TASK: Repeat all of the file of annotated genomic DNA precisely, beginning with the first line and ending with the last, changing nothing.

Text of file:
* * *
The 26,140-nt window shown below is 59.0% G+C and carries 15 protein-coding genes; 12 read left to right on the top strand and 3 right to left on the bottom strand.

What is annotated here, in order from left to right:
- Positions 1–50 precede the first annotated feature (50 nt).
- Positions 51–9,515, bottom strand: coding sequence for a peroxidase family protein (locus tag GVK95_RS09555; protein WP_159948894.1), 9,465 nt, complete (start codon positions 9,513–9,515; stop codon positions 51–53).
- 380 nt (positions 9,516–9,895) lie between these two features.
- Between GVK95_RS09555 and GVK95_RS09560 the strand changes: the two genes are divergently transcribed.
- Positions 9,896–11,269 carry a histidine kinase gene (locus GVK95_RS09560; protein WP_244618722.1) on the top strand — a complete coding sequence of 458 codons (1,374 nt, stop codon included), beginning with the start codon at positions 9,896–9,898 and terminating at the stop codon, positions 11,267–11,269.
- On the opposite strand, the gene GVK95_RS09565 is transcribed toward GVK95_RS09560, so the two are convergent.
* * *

The 26,140-nt window shown below is 59.0% G+C and carries 15 protein-coding genes; 12 read left to right on the top strand and 3 right to left on the bottom strand.

What is annotated here, in order from left to right:
- Positions 1–50 precede the first annotated feature (50 nt).
- Positions 51–9,515, bottom strand: coding sequence for a peroxidase family protein (locus tag GVK95_RS09555; protein WP_159948894.1), 9,465 nt, complete (start codon positions 9,513–9,515; stop codon positions 51–53).
- 380 nt (positions 9,516–9,895) lie between these two features.
- Between GVK95_RS09555 and GVK95_RS09560 the strand changes: the two genes are divergently transcribed.
- Positions 9,896–11,269 carry a histidine kinase gene (locus GVK95_RS09560; protein WP_244618722.1) on the top strand — a complete coding sequence of 458 codons (1,374 nt, stop codon included), beginning with the start codon at positions 9,896–9,898 and terminating at the stop codon, positions 11,267–11,269.
- On the opposite strand, the gene GVK95_RS09565 is transcribed toward GVK95_RS09560, so the two are convergent.